Prevalence and factors associated with loneliness among Indonesian female adolescents: a cross-sectional study | BMC Women’s Health | #missingkids


This study investigates the prevalence and associated factors of loneliness among female school-going adolescents in Indonesia. A prevalence of 6.5% of feeling mostly or always lonely was found in this study population. This finding is lower than that reported among female adolescents in ASEAN countries at 7.8% [8] and is even significantly lower than in some African countries, such as Morocco (25.1%) [6] and Tanzania (17.4%) [7]. It is also significantly lower than in the Latin American and the Caribbean countries (14.6%) [5], as well as the USA (14.4%) and Russia (14.7%) [27]. While this prevalence should be a concern, the lower rate in Southeast Asia compared to other regions may be explained by social connectedness and high income.

In a recent meta-analysis, Eccles and Qualter [4] show that social cohesion is a strong factor in alleviating loneliness. Unlike Western cultures, which emphasize independence and individualism, Asian societies, including Indonesia, have evolved into a more socio-centric, collectivistic, and interdependent culture [28]. This could explain the lower prevalence of loneliness among Indonesian adolescent girls and is reflected in the even lower rates found among adolescents with supportive parents and close and kind friends. The significant contribution of positive social relationships has also been consistently reported elsewhere [5, 6, 11], and our study shows that adolescent girls without close friends are 3.8 times more likely to experience loneliness.

Our study further shows the association between loneliness and several health-risk behaviors such as substance use (psychostimulants, drug use), psychosocial distress (being bullied, suicide planning and ideation, sleep disorders, no close friends), and a sedentary lifestyle. According to Peltzer and Pengpid [2], substance abuse is a way of coping with loneliness, and loneliness is a predictor of depression and suicide. Additionally, being bullied relates to the inability to form friendships [2, 29, 30]. Shaheen et al. [30] show that Jordanian adolescents that reported having reduced support from family or friends experienced more bullying. Kendrick et al. [29], on the other hand, found that the quality of one’s friends is protective against bullying. We found that adolescent girls bullied in the past month are 1.6 times more likely to experience loneliness than those who have never been bullied. While our study did not measure the association between social connectedness and bullying, the findings of the association between social disconnectedness, bullying, and the experience of loneliness indicate that this relationship might exist in our study sample. Nevertheless, loneliness is reported to be both a cause and a consequence of either being bullied [29, 30] or suicidal behavior [31,32,33]. The direction of association for either variable is unclear and would warrant additional investigation.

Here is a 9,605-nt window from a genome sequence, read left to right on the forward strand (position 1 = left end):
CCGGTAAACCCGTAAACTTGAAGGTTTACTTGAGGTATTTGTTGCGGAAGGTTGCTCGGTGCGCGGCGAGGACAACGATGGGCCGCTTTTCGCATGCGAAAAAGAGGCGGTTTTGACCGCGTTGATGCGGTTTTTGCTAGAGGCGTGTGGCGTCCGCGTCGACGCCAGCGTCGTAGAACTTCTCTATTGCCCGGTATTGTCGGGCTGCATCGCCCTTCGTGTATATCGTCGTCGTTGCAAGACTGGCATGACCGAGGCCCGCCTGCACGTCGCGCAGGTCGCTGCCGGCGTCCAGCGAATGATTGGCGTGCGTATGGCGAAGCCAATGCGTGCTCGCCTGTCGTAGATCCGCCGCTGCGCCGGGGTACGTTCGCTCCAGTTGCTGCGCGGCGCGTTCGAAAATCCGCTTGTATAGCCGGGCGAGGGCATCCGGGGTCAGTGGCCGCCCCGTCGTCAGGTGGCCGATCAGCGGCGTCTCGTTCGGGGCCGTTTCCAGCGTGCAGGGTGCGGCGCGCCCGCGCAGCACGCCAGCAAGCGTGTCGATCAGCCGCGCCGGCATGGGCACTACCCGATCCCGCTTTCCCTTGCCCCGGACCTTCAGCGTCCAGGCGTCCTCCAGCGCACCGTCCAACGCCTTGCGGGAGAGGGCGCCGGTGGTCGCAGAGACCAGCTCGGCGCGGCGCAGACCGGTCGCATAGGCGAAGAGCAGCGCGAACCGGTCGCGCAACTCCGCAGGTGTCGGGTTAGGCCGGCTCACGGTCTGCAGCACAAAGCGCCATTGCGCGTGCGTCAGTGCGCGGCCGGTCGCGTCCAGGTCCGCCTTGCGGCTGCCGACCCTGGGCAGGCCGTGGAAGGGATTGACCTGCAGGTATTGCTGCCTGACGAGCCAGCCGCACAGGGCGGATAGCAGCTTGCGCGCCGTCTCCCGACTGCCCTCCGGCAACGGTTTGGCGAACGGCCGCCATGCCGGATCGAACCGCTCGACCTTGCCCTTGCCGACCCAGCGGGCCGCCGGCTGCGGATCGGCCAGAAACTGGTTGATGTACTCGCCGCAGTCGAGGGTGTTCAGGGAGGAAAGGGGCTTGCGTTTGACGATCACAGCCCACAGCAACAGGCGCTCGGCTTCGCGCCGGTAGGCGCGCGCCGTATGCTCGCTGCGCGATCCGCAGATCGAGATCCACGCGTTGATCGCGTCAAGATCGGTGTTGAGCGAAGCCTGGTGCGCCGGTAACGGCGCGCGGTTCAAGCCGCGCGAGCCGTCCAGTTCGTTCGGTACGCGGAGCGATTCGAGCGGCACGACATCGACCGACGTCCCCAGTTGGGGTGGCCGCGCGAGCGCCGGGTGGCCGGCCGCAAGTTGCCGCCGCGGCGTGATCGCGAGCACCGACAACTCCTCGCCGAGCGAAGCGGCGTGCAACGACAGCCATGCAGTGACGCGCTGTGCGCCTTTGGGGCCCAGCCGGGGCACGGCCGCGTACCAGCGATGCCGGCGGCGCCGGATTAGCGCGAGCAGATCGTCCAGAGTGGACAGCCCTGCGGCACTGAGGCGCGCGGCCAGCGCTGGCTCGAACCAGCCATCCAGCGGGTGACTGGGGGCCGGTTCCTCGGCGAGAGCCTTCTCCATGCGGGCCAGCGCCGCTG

We also found associations between loneliness, as well as social and environmental factors such as hunger and passive smoking. The experience of hunger in this study is an indicator of the food insecurity situation and a proxy for the socioeconomic status of the study population. The finding that food insecurity may cause loneliness has also been found among Tanzanian adolescents [7, 34]. These authors link lower class socioeconomic status and limited family support to the likelihood of being hungry and also highlight the negative effect hunger has on mental health. A different study, even though in an older US population, shows that loneliness increases the likelihood of being hungry and recommends strengthening the social support system for this group [35]. On the other hand, passive smoking is common, and smoking regulation in Indonesia is generally poor. The smokers, mostly males or fathers, smoke inside the home [36] and expose their lonely female adolescents who stay mostly at home. The increased odds of loneliness from passive smoking found in our study have also been consistent with previous reports, especially those using the WHO-GSHS data [6, 11]. However, the cause and effect of hunger, passive smoking and loneliness in adolescent populations is not well understood and requires further research.

The prevalence of loneliness among adolescent females may be lower in Indonesia but should still be a concern. Peltzer and Pengpid [37], in their study on loneliness in the general population of Indonesia, show that adolescents and the older population have the highest prevalence in the country. Considering the possible increased risk faced by female adolescents, national-level efforts should be age-specific and gendered.

This study’s limitations include that it was focused on adolescent females in schools because the GSHS is only conducted in those environments and, as such, findings do not represent all female adolescents in the country. The inclusion of female adolescents not attending school may generate different results. Additionally, the absence of covariates or use of loneliness as a single-item measure has been previously reported to be limiting as a qualitative indicator. The cross-sectional design also makes it difficult to measure causation. Future studies on loneliness may consider collecting primary data through longitudinal studies instead of using GSHS data.



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